Nearly thirty years ago, Ernie Paniccioli began photographing the graffiti art throughout New York City as well as the young people creating it. Armed with a 35-millimeter camera, Paniccioli literally recorded the beginning salvos of hip hop, today the most dominant youth culture on the planet. Be it Grandmaster Flash at the Roxy, a summer block party in the Bronx, the fresh faces of Queen Latifah and Will Smith, the cocksure personas of Tupac Shakur, The Notorious B.I.G., and Emimem, or the regal grace of Lauryn Hill, Ernie Paniccioli has been there to showcase hip hop’s evolution much in the same way Gordon Parks recorded the Civil Rights Movement, or akin to the manner in which James Van Der Zee, the great photographer of Harlem in the 1920s, met the energy and spirit of his times.
Who Shot Ya? Three Decades of Hip Hop Photography is the first major pictorial history of hip hop culture based around the work of one photographer. Culled from a vast archive, the approximately 150 images in Who Shot Ya? represent the visual diary of a generation, essentially following this socio-political art form from the streets of New York City to the billion-dollar global industry it has become. While some of these iconic renderings have graced the pages of magazines and fanzines through the years, most are published here for the first time.
“Groundbreaking….A pivotal new addition to hip-hop history.” (The Source)
“This is the face of hip-hop, 30 years in the making.” (Washington Post)
“Ask Grandmaster Flash…LL Cool J, or…Queen Latifah Who Shot Ya? and the answer will be…Ernie Paniccioli.” (Vanity Fair)
“Who Shot Ya‘s images catch history in the making.” (Daily News)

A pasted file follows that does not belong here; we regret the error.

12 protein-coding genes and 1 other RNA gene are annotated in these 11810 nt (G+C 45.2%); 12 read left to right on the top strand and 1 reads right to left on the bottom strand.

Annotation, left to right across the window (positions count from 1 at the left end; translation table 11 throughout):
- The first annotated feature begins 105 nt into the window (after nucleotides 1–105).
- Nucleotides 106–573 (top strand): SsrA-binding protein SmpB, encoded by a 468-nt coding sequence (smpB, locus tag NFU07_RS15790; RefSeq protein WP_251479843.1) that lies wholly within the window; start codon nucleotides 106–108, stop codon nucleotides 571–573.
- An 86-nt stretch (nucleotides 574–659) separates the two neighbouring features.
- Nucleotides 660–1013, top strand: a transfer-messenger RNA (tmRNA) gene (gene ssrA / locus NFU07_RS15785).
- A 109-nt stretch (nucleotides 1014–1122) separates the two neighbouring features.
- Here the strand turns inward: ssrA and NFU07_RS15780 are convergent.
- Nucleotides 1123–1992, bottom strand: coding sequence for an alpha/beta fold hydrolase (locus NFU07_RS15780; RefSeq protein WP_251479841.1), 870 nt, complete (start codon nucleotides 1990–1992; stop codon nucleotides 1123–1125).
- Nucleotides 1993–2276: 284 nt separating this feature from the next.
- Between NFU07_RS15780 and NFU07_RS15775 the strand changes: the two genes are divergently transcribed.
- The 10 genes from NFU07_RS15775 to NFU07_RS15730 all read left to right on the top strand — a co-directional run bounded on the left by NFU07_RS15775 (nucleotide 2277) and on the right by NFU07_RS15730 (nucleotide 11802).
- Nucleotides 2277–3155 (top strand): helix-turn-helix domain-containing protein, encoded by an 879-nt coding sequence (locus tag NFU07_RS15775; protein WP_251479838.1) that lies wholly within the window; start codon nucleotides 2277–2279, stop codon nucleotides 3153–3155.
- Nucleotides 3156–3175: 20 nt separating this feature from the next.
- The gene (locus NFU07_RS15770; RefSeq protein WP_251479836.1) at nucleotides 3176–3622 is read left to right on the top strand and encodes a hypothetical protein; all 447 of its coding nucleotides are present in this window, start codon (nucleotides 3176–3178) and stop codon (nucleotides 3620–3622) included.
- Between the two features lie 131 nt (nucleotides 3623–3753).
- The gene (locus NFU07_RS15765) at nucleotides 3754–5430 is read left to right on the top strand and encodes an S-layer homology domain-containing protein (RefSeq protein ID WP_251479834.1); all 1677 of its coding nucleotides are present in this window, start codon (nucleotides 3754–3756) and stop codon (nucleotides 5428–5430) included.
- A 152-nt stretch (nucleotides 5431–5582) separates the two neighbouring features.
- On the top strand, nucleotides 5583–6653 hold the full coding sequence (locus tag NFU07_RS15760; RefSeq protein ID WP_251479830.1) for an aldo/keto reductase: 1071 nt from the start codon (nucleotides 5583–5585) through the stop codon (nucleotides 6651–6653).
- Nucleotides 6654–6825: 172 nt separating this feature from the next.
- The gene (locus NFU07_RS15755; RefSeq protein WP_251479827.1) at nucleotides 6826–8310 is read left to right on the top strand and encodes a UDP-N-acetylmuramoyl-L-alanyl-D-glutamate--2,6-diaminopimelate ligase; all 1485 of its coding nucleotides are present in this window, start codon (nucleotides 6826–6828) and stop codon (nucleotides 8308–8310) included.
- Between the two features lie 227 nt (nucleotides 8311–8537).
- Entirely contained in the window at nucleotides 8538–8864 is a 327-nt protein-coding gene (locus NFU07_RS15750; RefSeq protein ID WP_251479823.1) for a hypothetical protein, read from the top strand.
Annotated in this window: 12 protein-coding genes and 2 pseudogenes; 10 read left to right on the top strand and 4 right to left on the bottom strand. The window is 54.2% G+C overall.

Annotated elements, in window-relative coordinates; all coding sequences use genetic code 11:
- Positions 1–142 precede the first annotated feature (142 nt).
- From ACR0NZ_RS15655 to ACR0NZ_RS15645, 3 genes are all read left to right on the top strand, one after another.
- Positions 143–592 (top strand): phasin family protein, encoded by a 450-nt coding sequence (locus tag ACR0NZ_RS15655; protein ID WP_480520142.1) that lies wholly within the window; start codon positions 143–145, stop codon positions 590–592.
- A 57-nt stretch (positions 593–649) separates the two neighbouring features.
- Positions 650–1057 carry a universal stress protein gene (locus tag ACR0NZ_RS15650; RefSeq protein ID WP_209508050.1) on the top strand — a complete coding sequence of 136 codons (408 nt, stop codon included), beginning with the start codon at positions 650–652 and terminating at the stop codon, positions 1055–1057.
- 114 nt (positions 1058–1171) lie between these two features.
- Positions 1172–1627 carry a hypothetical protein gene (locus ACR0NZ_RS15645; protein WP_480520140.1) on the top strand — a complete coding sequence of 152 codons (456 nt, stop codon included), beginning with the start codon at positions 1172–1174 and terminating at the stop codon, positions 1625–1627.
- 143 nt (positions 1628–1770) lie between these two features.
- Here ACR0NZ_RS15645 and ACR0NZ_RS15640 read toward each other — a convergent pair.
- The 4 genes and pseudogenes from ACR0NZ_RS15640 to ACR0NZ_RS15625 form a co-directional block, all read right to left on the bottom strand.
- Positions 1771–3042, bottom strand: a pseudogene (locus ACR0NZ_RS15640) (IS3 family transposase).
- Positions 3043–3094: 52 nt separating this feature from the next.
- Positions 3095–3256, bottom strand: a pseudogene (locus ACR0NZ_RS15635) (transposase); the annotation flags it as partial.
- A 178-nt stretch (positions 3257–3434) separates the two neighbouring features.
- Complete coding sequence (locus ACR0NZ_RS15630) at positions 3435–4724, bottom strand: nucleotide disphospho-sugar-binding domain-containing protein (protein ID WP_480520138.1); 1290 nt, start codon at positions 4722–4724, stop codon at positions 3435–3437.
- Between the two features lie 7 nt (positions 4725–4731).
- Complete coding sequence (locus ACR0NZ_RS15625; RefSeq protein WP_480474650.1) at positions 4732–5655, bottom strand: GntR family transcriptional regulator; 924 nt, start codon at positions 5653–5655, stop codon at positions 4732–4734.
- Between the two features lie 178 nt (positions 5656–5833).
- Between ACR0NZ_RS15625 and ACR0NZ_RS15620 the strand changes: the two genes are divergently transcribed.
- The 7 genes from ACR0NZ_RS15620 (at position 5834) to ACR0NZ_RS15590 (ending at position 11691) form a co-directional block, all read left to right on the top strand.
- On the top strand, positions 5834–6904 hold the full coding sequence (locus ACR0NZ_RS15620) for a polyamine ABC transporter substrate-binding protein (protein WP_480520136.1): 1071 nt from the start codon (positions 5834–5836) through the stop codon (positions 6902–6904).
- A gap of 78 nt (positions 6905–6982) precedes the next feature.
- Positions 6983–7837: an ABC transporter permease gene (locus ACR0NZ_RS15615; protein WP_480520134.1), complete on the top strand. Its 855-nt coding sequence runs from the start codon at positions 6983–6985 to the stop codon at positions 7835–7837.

“Ernie Paniccioli has been that rare archivist of the urban emotion, covering the years leading to the millennium and beyond.” (Savoy)
“Who Shot Ya? is an impressive celebration of life and a unique contribution to the complex lives of photographers, hip hop culture, fashion, and performance art. Kevin Powell’s mix of interview and analysis give depth to the performers and the photographer’s life.” (Deborah Willis, author of Reflections in Black: A History of Black Photographers, 1840 to the Present)
“The first real attempt at documenting hiphop’s official origin, essence, and history.” (KRS-ONE, The Temple of Hip-Hop)
“Ernie Paniccioli’s photographs have not only documented, but also helped define hip hop style.” (Jim Fricke, Senior Curator, Experience Music Project, Seattle, WA)
“Ernie Paniccioli is a great photographer of deep importance….the Hiphop Photo King.” (Afrika Bambaataa, The Universal Zulu Nation / The Godfather of Hip-Hop Culture)
“Impressive…a unique contribution to the complex lives of photographers, hip hop culture, fashion, and performance art.” (Chuck D, Public Enemy)
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